Paper Production
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Viktor Ploskonos ◽  
Anna Gondovska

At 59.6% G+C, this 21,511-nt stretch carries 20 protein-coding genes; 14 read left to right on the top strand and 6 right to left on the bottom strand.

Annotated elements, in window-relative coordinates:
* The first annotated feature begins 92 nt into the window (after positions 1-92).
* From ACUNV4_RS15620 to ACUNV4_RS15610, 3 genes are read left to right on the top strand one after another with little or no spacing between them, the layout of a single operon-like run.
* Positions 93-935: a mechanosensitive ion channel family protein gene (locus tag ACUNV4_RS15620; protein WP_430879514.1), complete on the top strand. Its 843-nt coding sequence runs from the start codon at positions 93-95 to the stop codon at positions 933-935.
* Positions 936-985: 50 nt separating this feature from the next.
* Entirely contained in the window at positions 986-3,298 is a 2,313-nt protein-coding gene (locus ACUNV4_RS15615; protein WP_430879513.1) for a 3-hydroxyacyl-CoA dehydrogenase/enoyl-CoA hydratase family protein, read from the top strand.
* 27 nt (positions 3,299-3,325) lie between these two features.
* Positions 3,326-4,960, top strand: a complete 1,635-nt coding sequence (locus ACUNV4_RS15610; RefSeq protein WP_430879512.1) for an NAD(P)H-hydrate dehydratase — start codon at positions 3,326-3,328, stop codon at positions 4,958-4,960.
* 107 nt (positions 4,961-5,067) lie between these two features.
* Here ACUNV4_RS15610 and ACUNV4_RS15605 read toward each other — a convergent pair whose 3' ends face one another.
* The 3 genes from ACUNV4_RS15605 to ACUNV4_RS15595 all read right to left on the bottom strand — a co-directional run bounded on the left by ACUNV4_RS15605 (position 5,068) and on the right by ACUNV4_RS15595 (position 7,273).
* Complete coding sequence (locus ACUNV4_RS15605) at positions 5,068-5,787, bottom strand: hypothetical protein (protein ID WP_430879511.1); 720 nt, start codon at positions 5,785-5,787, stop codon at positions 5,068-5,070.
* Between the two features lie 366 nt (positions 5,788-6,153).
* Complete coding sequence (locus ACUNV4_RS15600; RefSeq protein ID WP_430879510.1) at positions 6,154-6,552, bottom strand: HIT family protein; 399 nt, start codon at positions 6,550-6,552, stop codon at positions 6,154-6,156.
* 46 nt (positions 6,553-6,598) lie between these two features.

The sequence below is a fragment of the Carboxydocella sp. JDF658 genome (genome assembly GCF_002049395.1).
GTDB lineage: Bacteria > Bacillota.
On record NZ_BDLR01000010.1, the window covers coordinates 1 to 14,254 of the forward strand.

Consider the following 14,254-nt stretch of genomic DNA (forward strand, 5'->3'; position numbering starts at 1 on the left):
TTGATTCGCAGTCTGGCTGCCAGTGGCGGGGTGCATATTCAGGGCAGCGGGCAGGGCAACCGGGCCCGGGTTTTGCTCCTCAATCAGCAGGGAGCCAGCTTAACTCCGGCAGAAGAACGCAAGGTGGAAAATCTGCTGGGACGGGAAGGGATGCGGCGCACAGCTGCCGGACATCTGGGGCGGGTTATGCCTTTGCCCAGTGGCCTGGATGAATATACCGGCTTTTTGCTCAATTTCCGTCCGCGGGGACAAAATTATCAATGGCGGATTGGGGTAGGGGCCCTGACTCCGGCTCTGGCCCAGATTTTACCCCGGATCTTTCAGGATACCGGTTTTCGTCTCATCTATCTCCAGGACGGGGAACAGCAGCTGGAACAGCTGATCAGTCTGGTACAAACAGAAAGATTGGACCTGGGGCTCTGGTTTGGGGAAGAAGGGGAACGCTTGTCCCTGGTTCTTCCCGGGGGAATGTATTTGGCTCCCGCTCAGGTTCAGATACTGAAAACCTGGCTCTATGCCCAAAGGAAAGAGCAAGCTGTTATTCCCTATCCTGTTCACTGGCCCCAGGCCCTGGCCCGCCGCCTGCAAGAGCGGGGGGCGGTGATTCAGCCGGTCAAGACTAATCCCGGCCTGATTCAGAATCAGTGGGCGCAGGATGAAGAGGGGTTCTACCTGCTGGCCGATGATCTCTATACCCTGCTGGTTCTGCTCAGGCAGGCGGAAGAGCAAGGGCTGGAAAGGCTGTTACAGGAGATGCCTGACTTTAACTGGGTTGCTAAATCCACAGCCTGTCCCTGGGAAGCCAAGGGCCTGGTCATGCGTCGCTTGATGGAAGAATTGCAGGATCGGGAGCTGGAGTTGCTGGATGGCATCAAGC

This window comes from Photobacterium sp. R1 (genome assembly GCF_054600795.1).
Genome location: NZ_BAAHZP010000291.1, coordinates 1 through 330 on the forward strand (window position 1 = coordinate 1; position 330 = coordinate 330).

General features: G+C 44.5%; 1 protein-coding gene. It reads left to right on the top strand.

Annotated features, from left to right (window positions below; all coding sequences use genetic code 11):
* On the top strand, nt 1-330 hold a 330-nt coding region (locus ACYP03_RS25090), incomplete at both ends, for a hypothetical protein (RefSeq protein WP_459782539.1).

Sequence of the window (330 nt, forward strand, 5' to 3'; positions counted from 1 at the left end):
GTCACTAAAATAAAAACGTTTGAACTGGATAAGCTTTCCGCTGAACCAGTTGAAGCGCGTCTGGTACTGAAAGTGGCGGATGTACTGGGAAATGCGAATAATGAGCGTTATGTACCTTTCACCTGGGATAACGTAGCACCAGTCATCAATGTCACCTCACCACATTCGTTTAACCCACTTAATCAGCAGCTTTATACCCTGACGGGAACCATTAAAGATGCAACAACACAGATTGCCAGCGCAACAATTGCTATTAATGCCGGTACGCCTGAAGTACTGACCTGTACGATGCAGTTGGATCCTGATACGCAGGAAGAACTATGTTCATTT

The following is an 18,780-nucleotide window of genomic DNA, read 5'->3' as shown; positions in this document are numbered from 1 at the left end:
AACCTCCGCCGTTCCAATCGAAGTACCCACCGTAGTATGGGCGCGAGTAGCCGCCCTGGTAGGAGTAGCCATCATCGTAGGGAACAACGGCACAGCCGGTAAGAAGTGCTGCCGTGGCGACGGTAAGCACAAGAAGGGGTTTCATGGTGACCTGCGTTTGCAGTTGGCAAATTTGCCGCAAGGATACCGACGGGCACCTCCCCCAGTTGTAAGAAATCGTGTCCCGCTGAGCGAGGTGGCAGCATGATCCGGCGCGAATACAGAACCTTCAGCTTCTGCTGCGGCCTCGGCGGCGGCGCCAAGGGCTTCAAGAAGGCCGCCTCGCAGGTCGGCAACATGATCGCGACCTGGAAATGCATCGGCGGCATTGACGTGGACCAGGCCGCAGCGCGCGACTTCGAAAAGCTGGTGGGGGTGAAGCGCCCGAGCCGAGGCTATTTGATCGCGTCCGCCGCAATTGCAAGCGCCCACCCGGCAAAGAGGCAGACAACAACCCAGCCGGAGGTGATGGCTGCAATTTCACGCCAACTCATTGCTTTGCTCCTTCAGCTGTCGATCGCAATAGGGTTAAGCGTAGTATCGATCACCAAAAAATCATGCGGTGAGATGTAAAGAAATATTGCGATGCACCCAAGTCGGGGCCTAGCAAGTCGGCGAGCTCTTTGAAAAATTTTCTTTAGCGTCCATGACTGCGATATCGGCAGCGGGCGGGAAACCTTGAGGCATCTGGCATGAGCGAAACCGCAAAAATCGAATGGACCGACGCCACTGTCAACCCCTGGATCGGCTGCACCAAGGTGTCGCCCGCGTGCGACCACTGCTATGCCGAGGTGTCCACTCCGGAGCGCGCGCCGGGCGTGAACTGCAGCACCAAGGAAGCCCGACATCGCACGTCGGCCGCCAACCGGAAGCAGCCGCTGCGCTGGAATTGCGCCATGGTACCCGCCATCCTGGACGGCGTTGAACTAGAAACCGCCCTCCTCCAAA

The use of waste paper as a fibrous semi-finished product in the production of paper and paperboard products makes it possible to somewhat reduce the consumption of cellulose. However, waste paper contains a number of water-polluting components of mineral and organic nature, which were introduced into its composition at the stage of production. One of the issues that may arise in the design of technological systems for the production of a given type of paper or cardboard or in the reconstruction of existing production to reduce losses of fibrous semi-finished products and ensure their optimal use or reduce fresh water consumption is to calculate the pollution and also to determine the impact of cardboard and paper production tanks and treatment plants on the dynamics and level of watercourse pollution. To study and analyze the paper and cardboard production processes, which belong to the class of complex technological systems, a methodology was developed that, using computer technology, allows assessing the state of a technological system until its implementation in action. However, from a practical point of view, methods still should be developed that will allow the designer to find solutions to problems that may arise at the design stage of the technological system for production of a given type of paper or cardboard or in the reconstruction of existing production. These problems are related to the calculation of the pollution level and the determination of impact from cardboard and paper production tanks and treatment facilities. The purpose of this article is to conduct research and forecast calculations based on mathematical models to determine the patterns of influence exerted by tanks on the dynamics and level of watercourse pollution in the production of paper and cardboard. The generalized technological system of cardboard production, which is presented in the form of a material flow graph, is taken as an object for research. Water-soluble contaminants of mineral and organic nature enter the production system together with fibrous raw materials, partly with fresh water, and with chemical additives used to impart certain qualities to the product at the stage of its production and at the stage of mechano-chemical water purification. In order to study their impact, it is necessary to conduct at least two stages of calculations on a personal computer using pre-designed models for the dynamics and level of watercourse pollution. At the first stage, the dynamic characteristics of each element of the technological system were equated to elements that do not have a dynamic delay and for which the passage of all watercourses is subject to the speed at which the cardboard web is cast on the mesh. The number of cycles before equilibrium is 99. In the second stage of calculations, it was taken into account that the four tanks in the technological system of production are characterized by a moment of delay and, therefore, the values ​​of delay factors were chosen based on water reserves that accumulate in these basins. The number of cycles before equilibrium in the second stage increased to 264. The main conclusion from the analysis of two options: the technological system in both cases goes to equilibrium at equal values ​​for all components of water-soluble mineral and organic components. However, there are often situations when, in the process of developing (designing) a complex technological system for the production of paper or cardboard, developers are interested in the weighted average concentration of water-soluble mineral components that most affect the state of water flows, and then the technological system can be simplified and presented as a single container linked to the environment. Analysis of the calculation formula of the time for the technological system to reach equilibrium shows that the time value is largely determined by the ratio of the water capacity (W) of the process system to the amount of water (BS) removed from the system. The greater the water capacity of the technological system and the smaller the BS, the longer the time the technological system reaches equilibrium. The next step of the study is to verify the results obtained on the basis of adequate mathematical models in actual production conditions.